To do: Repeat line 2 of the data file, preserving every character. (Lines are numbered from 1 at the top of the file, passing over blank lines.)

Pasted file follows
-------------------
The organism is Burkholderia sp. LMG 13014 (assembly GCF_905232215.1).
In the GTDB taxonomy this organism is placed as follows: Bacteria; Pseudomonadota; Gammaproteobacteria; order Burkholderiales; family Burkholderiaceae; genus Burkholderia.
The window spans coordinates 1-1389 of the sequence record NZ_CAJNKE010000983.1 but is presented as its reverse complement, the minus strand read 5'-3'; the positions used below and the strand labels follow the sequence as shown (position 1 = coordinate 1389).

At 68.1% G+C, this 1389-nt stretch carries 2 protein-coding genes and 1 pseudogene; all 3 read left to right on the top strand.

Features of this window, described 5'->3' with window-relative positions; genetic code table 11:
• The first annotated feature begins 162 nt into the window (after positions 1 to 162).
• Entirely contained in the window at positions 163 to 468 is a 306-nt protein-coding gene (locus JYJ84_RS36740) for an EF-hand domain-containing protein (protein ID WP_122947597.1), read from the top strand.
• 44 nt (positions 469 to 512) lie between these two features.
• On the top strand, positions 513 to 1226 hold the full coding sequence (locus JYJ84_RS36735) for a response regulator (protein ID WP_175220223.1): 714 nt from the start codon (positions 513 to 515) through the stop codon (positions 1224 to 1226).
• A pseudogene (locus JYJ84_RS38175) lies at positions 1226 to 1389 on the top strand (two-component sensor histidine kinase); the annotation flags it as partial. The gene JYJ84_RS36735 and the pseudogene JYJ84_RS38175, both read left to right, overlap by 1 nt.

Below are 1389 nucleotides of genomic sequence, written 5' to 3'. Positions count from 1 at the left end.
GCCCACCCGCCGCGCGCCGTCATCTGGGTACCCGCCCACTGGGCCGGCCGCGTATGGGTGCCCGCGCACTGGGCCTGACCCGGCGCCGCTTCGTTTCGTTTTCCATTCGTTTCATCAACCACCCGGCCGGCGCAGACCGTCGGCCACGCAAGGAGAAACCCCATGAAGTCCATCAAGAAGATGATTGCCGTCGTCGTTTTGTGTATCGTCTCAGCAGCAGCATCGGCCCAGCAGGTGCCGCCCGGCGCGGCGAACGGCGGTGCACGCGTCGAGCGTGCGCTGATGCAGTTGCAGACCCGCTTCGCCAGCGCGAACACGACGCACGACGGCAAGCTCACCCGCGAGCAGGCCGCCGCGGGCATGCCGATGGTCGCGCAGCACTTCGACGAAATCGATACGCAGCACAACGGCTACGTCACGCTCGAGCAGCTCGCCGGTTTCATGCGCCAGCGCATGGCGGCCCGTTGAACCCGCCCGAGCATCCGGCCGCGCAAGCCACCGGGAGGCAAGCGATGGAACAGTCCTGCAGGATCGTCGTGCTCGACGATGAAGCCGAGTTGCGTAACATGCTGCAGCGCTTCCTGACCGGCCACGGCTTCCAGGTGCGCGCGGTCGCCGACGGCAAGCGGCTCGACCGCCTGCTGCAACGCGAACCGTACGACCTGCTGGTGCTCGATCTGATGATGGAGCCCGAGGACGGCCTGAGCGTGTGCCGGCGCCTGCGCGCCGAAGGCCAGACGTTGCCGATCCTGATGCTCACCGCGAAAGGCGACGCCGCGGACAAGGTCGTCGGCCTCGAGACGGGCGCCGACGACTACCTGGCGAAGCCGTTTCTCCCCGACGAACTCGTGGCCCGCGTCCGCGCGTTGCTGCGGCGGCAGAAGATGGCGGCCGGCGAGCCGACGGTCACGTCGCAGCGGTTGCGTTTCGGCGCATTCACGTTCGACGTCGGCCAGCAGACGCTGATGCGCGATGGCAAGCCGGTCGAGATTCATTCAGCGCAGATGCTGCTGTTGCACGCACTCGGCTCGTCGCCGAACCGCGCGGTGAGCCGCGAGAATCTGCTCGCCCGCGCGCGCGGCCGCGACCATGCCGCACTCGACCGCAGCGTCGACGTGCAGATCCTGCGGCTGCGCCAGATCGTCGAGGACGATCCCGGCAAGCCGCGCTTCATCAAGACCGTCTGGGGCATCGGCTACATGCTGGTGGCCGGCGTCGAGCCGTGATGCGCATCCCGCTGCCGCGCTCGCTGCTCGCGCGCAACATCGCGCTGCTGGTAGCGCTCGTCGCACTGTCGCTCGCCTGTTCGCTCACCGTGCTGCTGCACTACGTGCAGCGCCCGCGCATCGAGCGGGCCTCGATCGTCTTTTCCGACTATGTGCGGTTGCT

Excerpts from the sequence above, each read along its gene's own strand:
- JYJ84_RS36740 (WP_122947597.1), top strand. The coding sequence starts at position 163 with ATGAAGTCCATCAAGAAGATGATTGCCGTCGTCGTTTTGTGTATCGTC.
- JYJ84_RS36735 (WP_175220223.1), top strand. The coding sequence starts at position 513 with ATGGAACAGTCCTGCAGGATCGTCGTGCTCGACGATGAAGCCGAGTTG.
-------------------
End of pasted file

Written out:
In the GTDB taxonomy this organism is placed as follows: Bacteria; Pseudomonadota; Gammaproteobacteria; order Burkholderiales; family Burkholderiaceae; genus Burkholderia.